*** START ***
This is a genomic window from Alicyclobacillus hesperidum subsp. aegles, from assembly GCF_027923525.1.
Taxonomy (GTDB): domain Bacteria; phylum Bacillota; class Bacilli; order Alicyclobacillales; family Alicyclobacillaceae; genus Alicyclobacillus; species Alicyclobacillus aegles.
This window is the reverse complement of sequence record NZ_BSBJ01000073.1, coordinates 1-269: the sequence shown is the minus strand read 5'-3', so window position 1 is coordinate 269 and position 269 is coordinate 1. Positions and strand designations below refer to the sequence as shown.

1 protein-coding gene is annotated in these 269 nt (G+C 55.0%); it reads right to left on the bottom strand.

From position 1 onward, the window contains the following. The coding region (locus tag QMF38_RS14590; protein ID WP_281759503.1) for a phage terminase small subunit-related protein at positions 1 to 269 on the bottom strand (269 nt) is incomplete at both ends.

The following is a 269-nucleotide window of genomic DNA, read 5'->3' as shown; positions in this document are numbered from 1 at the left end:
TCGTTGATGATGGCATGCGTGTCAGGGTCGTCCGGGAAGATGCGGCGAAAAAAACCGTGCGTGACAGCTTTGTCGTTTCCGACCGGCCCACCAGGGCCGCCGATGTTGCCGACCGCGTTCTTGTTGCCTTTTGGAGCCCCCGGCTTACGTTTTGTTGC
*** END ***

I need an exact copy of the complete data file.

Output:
This is a genomic window from Alicyclobacillus hesperidum subsp. aegles, from assembly GCF_027923525.1.
Taxonomy (GTDB): domain Bacteria; phylum Bacillota; class Bacilli; order Alicyclobacillales; family Alicyclobacillaceae; genus Alicyclobacillus; species Alicyclobacillus aegles.
This window is the reverse complement of sequence record NZ_BSBJ01000073.1, coordinates 1-269: the sequence shown is the minus strand read 5'-3', so window position 1 is coordinate 269 and position 269 is coordinate 1. Positions and strand designations below refer to the sequence as shown.

1 protein-coding gene is annotated in these 269 nt (G+C 55.0%); it reads right to left on the bottom strand.

From position 1 onward, the window contains the following. The coding region (locus tag QMF38_RS14590; protein ID WP_281759503.1) for a phage terminase small subunit-related protein at positions 1 to 269 on the bottom strand (269 nt) is incomplete at both ends.

The following is a 269-nucleotide window of genomic DNA, read 5'->3' as shown; positions in this document are numbered from 1 at the left end:
TCGTTGATGATGGCATGCGTGTCAGGGTCGTCCGGGAAGATGCGGCGAAAAAAACCGTGCGTGACAGCTTTGTCGTTTCCGACCGGCCCACCAGGGCCGCCGATGTTGCCGACCGCGTTCTTGTTGCCTTTTGGAGCCCCCGGCTTACGTTTTGTTGC